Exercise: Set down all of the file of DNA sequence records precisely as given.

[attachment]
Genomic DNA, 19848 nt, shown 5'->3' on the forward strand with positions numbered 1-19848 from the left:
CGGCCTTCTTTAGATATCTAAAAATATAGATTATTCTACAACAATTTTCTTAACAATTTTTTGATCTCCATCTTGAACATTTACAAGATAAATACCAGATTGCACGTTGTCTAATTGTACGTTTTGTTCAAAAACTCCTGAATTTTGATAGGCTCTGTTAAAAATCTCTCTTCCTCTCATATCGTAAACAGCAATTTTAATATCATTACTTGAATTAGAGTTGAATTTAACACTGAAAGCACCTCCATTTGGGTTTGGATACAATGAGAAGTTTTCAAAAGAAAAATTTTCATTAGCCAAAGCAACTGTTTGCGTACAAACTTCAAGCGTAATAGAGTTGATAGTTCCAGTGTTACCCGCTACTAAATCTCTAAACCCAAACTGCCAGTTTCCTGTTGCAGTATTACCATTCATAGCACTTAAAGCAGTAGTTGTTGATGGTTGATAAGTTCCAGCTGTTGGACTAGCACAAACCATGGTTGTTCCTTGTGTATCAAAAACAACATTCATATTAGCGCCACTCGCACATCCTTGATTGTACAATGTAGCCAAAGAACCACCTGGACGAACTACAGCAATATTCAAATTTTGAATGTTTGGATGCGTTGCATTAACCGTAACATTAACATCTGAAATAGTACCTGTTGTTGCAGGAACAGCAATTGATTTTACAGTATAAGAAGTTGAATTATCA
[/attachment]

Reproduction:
Genomic DNA, 19848 nt, shown 5'->3' on the forward strand with positions numbered 1-19848 from the left:
CGGCCTTCTTTAGATATCTAAAAATATAGATTATTCTACAACAATTTTCTTAACAATTTTTTGATCTCCATCTTGAACATTTACAAGATAAATACCAGATTGCACGTTGTCTAATTGTACGTTTTGTTCAAAAACTCCTGAATTTTGATAGGCTCTGTTAAAAATCTCTCTTCCTCTCATATCGTAAACAGCAATTTTAATATCATTACTTGAATTAGAGTTGAATTTAACACTGAAAGCACCTCCATTTGGGTTTGGATACAATGAGAAGTTTTCAAAAGAAAAATTTTCATTAGCCAAAGCAACTGTTTGCGTACAAACTTCAAGCGTAATAGAGTTGATAGTTCCAGTGTTACCCGCTACTAAATCTCTAAACCCAAACTGCCAGTTTCCTGTTGCAGTATTACCATTCATAGCACTTAAAGCAGTAGTTGTTGATGGTTGATAAGTTCCAGCTGTTGGACTAGCACAAACCATGGTTGTTCCTTGTGTATCAAAAACAACATTCATATTAGCGCCACTCGCACATCCTTGATTGTACAATGTAGCCAAAGAACCACCTGGACGAACTACAGCAATATTCAAATTTTGAATGTTTGGATGCGTTGCATTAACCGTAACATTAACATCTGAAATAGTACCTGTTGTTGCAGGAACAGCAATTGATTTTACAGTATAAGAAGTTGAATTATCA